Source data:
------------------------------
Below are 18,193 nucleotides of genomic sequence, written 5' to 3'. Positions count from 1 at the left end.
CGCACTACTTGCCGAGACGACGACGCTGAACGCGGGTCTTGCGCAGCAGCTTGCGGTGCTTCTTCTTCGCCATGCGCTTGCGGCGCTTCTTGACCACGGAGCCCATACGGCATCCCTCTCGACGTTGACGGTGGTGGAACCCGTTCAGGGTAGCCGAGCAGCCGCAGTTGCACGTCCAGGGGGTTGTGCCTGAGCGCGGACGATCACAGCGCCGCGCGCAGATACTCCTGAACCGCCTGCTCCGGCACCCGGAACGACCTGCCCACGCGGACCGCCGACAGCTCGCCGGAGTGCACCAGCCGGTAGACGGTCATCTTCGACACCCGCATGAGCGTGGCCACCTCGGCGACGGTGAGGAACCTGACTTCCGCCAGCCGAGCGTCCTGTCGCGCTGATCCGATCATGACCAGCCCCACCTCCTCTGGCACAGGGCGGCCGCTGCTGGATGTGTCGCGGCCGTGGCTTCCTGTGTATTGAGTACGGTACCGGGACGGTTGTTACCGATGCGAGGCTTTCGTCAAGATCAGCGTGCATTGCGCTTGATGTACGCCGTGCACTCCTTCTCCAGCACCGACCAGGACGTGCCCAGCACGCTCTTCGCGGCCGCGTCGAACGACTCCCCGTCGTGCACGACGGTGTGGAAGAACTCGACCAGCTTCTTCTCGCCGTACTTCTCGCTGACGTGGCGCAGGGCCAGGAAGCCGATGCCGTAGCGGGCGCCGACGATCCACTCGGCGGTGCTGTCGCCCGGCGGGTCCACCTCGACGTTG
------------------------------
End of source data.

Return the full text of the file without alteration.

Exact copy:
Below are 18,193 nucleotides of genomic sequence, written 5' to 3'. Positions count from 1 at the left end.
CGCACTACTTGCCGAGACGACGACGCTGAACGCGGGTCTTGCGCAGCAGCTTGCGGTGCTTCTTCTTCGCCATGCGCTTGCGGCGCTTCTTGACCACGGAGCCCATACGGCATCCCTCTCGACGTTGACGGTGGTGGAACCCGTTCAGGGTAGCCGAGCAGCCGCAGTTGCACGTCCAGGGGGTTGTGCCTGAGCGCGGACGATCACAGCGCCGCGCGCAGATACTCCTGAACCGCCTGCTCCGGCACCCGGAACGACCTGCCCACGCGGACCGCCGACAGCTCGCCGGAGTGCACCAGCCGGTAGACGGTCATCTTCGACACCCGCATGAGCGTGGCCACCTCGGCGACGGTGAGGAACCTGACTTCCGCCAGCCGAGCGTCCTGTCGCGCTGATCCGATCATGACCAGCCCCACCTCCTCTGGCACAGGGCGGCCGCTGCTGGATGTGTCGCGGCCGTGGCTTCCTGTGTATTGAGTACGGTACCGGGACGGTTGTTACCGATGCGAGGCTTTCGTCAAGATCAGCGTGCATTGCGCTTGATGTACGCCGTGCACTCCTTCTCCAGCACCGACCAGGACGTGCCCAGCACGCTCTTCGCGGCCGCGTCGAACGACTCCCCGTCGTGCACGACGGTGTGGAAGAACTCGACCAGCTTCTTCTCGCCGTACTTCTCGCTGACGTGGCGCAGGGCCAGGAAGCCGATGCCGTAGCGGGCGCCGACGATCCACTCGGCGGTGCTGTCGCCCGGCGGGTCCACCTCGACGTTG